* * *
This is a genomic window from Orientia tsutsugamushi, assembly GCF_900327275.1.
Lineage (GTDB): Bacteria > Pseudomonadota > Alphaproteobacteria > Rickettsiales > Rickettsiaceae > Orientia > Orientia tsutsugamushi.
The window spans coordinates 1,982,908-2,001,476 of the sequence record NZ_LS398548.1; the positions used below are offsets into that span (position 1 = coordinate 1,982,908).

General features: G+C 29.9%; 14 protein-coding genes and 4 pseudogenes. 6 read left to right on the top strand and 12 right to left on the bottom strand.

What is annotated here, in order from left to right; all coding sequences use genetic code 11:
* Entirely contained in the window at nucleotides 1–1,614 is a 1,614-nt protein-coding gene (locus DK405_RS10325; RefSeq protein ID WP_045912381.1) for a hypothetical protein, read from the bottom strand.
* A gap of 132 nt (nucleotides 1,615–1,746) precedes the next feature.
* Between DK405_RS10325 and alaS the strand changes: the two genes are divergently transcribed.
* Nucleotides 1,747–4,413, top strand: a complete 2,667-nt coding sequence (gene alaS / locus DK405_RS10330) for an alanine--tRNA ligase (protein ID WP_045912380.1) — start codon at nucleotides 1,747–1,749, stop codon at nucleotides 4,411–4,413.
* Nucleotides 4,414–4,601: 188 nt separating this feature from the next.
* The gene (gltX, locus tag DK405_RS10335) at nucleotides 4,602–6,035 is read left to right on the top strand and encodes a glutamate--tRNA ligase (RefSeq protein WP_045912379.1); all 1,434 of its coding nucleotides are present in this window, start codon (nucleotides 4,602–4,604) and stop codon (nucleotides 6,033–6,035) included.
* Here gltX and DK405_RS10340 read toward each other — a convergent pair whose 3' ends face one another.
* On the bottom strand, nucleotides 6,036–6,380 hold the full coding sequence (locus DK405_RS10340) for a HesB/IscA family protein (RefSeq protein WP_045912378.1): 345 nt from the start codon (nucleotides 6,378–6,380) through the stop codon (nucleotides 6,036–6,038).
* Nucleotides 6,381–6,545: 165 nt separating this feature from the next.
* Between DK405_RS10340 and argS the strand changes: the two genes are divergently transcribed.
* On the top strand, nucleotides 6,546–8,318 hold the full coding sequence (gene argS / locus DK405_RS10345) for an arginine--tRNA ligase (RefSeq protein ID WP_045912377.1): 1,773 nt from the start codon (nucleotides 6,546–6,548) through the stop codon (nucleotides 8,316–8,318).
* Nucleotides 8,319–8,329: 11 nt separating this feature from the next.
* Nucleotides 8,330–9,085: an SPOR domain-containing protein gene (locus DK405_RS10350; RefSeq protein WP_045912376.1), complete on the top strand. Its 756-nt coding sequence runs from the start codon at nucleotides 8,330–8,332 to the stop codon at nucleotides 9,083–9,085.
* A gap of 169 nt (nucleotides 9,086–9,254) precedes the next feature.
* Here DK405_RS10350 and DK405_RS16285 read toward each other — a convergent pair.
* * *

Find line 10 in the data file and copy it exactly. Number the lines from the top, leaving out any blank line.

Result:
* Nucleotides 4,414–4,601: 188 nt separating this feature from the next.